Free and Open Source Enterprise Resources Planning
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Chapter 4
Brian H. Cameron
Business process modeling (BPM) is a topic that is generating much interest in the information technology (IT) industry today. Business analysts... Sample PDF
The Changing Nature of Business Process Modeling: Implications for Enterprise Systems Integration
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Chapter 5
Alok Mishra
In the age of globalization, organizations all over the world are giving more significance to strategy and planning to get an edge in the... Sample PDF
Enterprise Resource Planning Systems: Effects and Strategic Perspectives in Organizations
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Chapter 6
Gary P. Moynihan
An executive information system (EIS) is a software system designed to support the informational needs of senior management. The EIS is... Sample PDF
An Overview of Executive Information Systems
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Chapter 7
Joseph Bradley
Enterprise Resource Planning systems have proven difficult and costly to implement. Organizations must consider the risks and rewards of embarking... Sample PDF
Enterprise Resource Planning System Risks and Rewards
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Chapter 8
Andrea Masini
After observing that the pervasiveness of IT may soon render it strategically irrelevant, management scholars have recently questioned the value of... Sample PDF
ERP-Driven Performance Changes and Process Isomorphism
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Chapter 9
Ronda R. Henning
The application software life cycle considers the functionality of a given collection of components within the context of a consumer’s requirements... Sample PDF
Application Integration within the Enterprise Context
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Chapter 10
Sanjay Mathrani, Mohammad A. Rashid, Dennis Viehland
A significant investment in resources is required for implementation of integrated enterprise systems as technology solutions while the... Sample PDF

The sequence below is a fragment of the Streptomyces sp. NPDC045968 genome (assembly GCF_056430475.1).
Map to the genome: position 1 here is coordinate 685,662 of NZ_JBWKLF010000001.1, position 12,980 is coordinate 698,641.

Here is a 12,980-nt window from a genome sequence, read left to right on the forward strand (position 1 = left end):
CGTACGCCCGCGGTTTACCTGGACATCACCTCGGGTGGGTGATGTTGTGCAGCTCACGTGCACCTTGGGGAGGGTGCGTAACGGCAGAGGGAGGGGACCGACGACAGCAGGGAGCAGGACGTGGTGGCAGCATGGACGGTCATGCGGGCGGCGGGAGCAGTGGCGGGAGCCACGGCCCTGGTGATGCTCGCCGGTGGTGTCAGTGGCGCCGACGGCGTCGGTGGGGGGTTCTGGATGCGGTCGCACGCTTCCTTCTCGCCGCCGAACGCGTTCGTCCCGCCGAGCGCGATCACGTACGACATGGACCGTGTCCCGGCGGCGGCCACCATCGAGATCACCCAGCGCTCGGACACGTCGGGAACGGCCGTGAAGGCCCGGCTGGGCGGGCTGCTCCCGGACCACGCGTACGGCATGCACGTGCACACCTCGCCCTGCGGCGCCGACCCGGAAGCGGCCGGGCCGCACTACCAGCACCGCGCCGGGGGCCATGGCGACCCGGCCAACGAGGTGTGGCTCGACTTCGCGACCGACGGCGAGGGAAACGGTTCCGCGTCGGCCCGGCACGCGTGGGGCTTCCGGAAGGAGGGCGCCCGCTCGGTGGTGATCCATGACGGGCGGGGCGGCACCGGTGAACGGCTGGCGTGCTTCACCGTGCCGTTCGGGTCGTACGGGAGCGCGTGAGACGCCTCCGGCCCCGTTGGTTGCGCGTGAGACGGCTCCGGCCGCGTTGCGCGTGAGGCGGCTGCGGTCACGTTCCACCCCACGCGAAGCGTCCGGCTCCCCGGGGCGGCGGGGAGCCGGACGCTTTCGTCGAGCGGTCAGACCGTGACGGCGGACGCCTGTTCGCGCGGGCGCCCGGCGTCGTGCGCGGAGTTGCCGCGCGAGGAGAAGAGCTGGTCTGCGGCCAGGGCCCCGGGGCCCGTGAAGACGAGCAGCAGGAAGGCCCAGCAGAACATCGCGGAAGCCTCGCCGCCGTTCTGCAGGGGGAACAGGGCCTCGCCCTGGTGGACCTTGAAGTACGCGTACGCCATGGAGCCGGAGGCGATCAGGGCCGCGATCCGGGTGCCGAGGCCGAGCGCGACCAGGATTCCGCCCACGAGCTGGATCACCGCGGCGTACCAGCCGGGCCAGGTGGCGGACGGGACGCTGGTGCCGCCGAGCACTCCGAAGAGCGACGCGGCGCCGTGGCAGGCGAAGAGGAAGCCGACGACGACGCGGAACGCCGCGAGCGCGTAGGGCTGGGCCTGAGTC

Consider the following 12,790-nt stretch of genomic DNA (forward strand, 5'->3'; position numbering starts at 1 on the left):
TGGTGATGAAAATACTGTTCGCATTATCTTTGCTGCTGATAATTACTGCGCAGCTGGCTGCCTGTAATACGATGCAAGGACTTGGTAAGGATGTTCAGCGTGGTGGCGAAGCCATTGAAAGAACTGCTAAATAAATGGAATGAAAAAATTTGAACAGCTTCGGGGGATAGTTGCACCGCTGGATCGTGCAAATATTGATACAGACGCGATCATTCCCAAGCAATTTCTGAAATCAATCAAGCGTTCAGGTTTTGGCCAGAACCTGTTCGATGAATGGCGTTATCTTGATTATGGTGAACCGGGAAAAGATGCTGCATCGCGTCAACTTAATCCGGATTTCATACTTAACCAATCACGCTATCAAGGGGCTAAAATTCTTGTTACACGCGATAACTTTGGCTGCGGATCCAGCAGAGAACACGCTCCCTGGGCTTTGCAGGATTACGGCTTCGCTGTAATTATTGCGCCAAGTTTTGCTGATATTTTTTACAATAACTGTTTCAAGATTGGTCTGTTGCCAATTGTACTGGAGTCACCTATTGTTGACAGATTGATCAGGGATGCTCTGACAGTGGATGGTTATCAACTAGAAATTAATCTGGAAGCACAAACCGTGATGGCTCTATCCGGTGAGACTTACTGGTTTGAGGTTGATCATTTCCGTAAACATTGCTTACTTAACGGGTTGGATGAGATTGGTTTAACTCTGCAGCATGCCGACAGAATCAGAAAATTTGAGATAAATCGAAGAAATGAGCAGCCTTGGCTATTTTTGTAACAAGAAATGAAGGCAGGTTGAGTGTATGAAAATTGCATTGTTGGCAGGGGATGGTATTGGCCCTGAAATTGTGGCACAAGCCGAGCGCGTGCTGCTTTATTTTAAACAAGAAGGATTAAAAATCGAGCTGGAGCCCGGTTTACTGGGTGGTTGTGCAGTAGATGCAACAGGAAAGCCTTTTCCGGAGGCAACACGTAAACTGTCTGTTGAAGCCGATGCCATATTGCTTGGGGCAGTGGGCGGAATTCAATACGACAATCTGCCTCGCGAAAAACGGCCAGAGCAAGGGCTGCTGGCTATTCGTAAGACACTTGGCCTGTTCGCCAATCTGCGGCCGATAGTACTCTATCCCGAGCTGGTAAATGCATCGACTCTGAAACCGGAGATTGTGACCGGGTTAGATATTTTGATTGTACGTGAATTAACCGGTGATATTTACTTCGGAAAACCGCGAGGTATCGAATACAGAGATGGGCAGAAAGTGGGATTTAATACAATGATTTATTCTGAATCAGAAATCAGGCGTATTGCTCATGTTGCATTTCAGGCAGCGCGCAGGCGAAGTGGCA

The Impact of Enterprise Systems on Business Value
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Chapter 11
Charlotte H. Mason, Aleda V. Roth
Growing competitive pressures and escalating customer demands have led businesses to sophisticated information technology to manage costs and... Sample PDF
The Right Path to SCM-CRM Integration
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Chapter 12
Euripidis Loukis, Ioakim Sapounas, Konstantinos Aivalis
This chapter is dealing with the alignment of enterprise systems with business strategy and its impact on the business value that enterprise systems... Sample PDF
Enterprise Systems Strategic Alignment and Business Value
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Chapter 13
Sanjay Mathrani, Mohammad A. Rashid, Dennis Viehland
The market for enterprise systems (ES), continues to grow in the post millennium era as businesses become increasingly global, highly competitive... Sample PDF
Enterprise Systems in Small and Medium-Sized Enterprises
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Chapter 14
Kerstin Fink, Christian Ploder
Small and medium-sized enterprises (SMEs) are a vital and growing part of any national economy. Like most large businesses, SMEs have recognized the... Sample PDF
Integration Concept for Knowledge Processes, Methods, and Software for SMEs
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Chapter 15
Tobias Schoenherr, Ditmar Hilpert, Ashok K. Soni, M.A. Venkataramanan, Vincent A. Mabert
Although the research on integrated enterprise systems (ES) is proliferating, the knowledge base about ES implementations, usage and experiences... Sample PDF
Enterprise System in the German Manufacturing Mittelstand
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Chapter 16
Darshana Sedera